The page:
Spiralling living costs are adding increased pressures on relationships
As the cost-of-living crisis continues to worsen, homeowners’ finances are expected to deteriorate, with little support in place to help them through this difficult period.
The impact felt to homeowners can be felt in a variety of ways, as there are many contributing factors which can exacerbate the situation, such as having a poorer Energy Performance Certificate (EPC) rating on their home.
Ellen Fell (pictured), senior associate solicitor at Hall Brown Family Law, explained it is widely known that financial worries have always been a concern for couples, however, she said that spiralling living costs are undoubtedly adding increased pressure to many relationships.
“Sadly, due to extra funds being few and far between, and difficulties arising with maintaining the family home, relationships are coming under pressure,” Fell said.
In some cases, Fell outlined that couples may decide to physically separate without taking steps to formalise their separation and the financial matters that flow from it.
Or, she noted, couples may make the decision to stay in a broken relationship, simply because they do not understand the legal options available to them, fear they cannot afford a divorce, or are worried about the prospect of living alone.
“At Hall Brown Family Law, we have experienced high volumes of enquiries over the past couple of months, which in part seem to be connected to the strain of the cost-of-living crisis,” she added.
Fell explained that the pressures of the financial landscape can result in people postponing seeking legal advice at an early stage due to concerns about the associated costs. However, she noted that avoiding doing so can simply fuel a lack of certainty and security. According to Fell, obtaining expert advice at an early stage is invaluable and can often save money in the long run, and she said that there are a number of options that can be explored when clients find themselves in this position.
“Forms of Alternative Dispute Resolutions (ADR), such as mediation, collaborative law or arbitration, can often be a good way to reach a resolution or at least narrow the issues,” she said.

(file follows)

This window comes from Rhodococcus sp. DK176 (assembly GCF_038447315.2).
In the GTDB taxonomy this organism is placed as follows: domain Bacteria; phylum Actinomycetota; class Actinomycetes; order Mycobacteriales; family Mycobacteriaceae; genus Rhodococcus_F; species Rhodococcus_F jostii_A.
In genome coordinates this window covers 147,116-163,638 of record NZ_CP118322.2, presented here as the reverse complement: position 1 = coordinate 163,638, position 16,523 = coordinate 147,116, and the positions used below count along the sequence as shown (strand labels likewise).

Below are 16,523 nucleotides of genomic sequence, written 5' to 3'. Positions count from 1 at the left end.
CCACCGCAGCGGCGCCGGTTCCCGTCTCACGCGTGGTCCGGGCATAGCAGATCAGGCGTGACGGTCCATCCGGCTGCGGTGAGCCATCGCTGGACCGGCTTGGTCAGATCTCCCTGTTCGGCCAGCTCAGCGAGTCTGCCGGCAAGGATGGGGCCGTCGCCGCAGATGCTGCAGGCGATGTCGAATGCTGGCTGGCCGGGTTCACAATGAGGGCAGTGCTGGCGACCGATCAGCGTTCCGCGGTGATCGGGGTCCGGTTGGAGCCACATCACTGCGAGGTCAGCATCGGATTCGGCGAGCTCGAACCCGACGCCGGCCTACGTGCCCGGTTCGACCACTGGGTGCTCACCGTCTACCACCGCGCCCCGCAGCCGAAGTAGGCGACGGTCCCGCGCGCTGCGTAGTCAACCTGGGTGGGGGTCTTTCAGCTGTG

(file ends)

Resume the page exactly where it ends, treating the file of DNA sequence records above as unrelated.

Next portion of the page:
For example, Fell explained that mediation can be an extremely effective way of helping some clients to resolve disputes as amicably as possible.
“Giving individuals the opportunity to sit down together to discuss their concerns with the assistance of a mediator, once they have had the benefit of legal advice, can be a cost-effective way of concluding a realistic and workable solution, enabling both parties to move forward with their independent lives,” Fell added.
For others, she believes the cost-of-living crisis may accelerate relationships, with couples taking steps to cohabit and pool their resources.
Fell outlined that it is as equally important for those individuals to take advice to understand the implications of doing so and to protect their assets.
“An effective way to achieve this is by entering into a cohabitation agreement. This is a legal document between unmarried couples in which they can set out intentions regarding finances, property, and children, while living together and in the event of a separation,” she said.
Whilst you can enter a cohabitation agreement at any time, Fell said it is always best to get ahead and do it before moving in together, as she noted having this agreement in place protects the client, and any other family members who might be affected.
She noted that financial advisers often find themselves dealing with clients who require family law advice, and there are many unanswered questions clients may have.
“Financially, it is always in the best interest of the client to seek legal advice at the earliest possible time to safeguard their finances, understand all the options available to them and allow for future plans to exist,” she concluded.